After that final gig, Evans literally had to be carried to the car. He really had no choice now—he was in no condition to perform, and had to cancel the rest of the trio’s engagement at Fat Tuesday’s. Finally, on September 15, the last day of his life, Bill Evans called on a doctor at Rockefeller University Hospital, but didn’t check into the facility. Soon afterwards, he experienced the fatal hemorrhage in the backseat of the car.
Bill told La Barbera to drive him to Mt. Sinai Hospital. The pianist’s will to live seemed to have finally kicked in at this final juncture. He even gave driving directions on this last trip in an attempt to avoid traffic. And he made it to the emergency room, and was ushered in for treatment. Meanwhile, La Barbera phoned bassist Marc Johnson and manager Helen Keane, who soon arrived to join him and Laurie Verchomin in the waiting room.
In less than a hour a doctor came out to tell them: “I’m sorry, but your friend didn’t make it.” Bill Evans was dead at age 51.
After his rise to acclaim in the late 1950s, culminating in his appearance on the famous Kind of Blue album, Bill Evans enjoyed a tremendous 20-year run as a bandleader. I believe you can even make a strong case that he was the most influential pianist during this period—after all, even many of those considered his greatest rivals (Corea, Hancock, Jarrett, etc.) learned a tremendous amount from his example.
In 1985, critic Gene Lees shared the results of a survey of jazz musicians—who voted on (1) the best jazz pianist, (2) the most influential, and (3) their personal favorite. Voters included Dizzy Gillespie, Dave Brubeck, Marian McPartland, Billy Taylor, and other jazz luminaries. Here are the results.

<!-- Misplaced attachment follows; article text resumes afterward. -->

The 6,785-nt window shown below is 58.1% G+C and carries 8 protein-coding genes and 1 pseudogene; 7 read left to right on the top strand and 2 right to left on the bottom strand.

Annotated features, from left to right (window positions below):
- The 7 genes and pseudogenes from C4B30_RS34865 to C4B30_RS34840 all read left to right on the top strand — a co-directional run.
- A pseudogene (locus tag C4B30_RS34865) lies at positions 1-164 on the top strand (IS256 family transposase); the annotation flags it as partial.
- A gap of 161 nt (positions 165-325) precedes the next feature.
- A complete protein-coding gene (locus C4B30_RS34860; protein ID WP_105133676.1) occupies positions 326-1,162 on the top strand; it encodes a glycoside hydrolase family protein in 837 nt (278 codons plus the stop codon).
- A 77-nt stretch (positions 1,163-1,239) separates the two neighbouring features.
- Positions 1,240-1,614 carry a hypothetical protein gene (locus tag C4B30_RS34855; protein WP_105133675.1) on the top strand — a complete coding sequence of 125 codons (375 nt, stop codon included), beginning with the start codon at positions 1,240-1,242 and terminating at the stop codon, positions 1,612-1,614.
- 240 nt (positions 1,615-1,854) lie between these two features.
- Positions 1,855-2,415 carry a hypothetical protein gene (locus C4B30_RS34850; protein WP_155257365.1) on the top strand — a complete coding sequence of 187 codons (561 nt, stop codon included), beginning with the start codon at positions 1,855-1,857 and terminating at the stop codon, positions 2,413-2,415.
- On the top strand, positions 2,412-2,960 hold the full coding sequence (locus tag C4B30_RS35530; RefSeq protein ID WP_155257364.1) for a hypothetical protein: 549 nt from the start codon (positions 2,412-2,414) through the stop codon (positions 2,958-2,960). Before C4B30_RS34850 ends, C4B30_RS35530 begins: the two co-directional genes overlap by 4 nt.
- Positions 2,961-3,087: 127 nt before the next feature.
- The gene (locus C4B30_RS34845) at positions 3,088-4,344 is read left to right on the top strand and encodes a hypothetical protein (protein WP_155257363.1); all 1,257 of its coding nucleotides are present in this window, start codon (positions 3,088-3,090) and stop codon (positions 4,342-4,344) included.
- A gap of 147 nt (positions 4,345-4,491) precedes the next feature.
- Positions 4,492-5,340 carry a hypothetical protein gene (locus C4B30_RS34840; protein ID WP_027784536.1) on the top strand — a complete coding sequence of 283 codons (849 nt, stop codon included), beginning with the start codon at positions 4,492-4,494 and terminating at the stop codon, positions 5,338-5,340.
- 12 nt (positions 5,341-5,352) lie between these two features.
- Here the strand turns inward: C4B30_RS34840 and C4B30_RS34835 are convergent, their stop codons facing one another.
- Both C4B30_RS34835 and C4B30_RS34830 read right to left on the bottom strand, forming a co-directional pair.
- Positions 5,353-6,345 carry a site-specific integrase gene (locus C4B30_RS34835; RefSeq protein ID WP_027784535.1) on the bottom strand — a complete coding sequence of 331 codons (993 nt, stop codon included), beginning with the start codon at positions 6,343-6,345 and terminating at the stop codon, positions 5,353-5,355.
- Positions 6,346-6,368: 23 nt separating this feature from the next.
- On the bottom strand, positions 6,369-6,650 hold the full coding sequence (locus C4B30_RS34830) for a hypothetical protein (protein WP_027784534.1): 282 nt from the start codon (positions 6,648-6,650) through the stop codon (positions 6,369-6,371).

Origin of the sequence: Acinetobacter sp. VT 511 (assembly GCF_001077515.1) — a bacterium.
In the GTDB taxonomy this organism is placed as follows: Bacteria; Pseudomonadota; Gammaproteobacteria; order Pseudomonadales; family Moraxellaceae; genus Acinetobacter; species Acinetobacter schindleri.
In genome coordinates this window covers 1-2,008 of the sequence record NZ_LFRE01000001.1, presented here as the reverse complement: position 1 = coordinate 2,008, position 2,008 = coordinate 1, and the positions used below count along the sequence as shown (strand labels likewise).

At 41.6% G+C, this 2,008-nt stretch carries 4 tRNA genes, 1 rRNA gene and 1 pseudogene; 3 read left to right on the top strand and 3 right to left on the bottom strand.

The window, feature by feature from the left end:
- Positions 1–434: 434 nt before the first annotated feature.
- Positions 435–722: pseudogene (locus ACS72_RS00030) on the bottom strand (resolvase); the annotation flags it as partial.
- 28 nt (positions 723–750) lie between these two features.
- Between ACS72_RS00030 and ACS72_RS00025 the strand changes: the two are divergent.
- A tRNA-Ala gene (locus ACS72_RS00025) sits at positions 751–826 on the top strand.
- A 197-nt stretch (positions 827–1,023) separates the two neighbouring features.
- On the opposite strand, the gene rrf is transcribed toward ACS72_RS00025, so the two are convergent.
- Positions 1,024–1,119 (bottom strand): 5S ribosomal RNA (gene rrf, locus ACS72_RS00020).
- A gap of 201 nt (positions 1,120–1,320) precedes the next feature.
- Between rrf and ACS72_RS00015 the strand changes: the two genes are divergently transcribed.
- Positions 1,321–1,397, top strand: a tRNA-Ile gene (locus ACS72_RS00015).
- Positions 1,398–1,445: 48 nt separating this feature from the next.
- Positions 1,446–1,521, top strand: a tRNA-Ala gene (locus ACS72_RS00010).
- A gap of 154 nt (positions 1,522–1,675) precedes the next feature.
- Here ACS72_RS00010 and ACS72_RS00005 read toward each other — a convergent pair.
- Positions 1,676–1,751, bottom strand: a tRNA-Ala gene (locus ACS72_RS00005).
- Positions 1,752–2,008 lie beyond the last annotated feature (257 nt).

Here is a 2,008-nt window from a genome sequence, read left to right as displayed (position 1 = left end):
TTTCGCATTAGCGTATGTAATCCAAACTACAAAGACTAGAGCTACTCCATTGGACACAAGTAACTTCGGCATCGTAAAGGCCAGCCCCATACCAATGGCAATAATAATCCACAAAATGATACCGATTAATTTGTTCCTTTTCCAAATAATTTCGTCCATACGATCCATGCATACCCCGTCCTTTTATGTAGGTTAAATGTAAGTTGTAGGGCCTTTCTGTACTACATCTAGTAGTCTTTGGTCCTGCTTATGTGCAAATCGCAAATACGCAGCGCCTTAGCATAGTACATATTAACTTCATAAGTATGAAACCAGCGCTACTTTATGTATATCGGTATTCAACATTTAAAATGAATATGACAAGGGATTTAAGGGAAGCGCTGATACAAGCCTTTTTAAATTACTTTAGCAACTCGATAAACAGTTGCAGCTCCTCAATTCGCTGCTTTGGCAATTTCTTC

Just consider those rankings. These three lists are filled with legends. But, in the opinion of his peers, Bill Evans was battling head-to-head with Art Tatum for the top position in his craft.
And there hasn’t been a pianist since that time who surpasses, or even matches his impact. I don’t even think that’s a controversial statement, merely an obvious conclusion drawn from my listening to lots of jazz performances since September 15, 1980. I find it revealing that when a major jazz pianist such as Brad Mehldau wants to assert his independence, he specifically complains about getting described as a follower of Bill Evans. I’ve heard other pianists make a similar gripe.
Yet to some extent, anyone who tries to play the jazz repertoire behind a keyboard can hardly avoid drawing on his legacy. I once saw a jazz textbook that included an exhibit of the pianists influenced by Bill Evans—the kind of things textbooks do nowadays—and it was a huge list. Yet even that list just scratched the surface.
Evans not only influenced people indirectly, but was a gracious and generous mentor to the young musicians who came up to him at gigs or in other settings. Even in those final months, he was obliging in this way. And I can’t even begin to gauge how much he gave to listeners like me, who merely watched from the audience or listened to his recordings—a gift Bill Evans continues to offer more than four decades after his untimely death. That makes it all the sadder, that a quiet, introspective man who did so much for the art form and its aspirants and fans, took so little care of himself.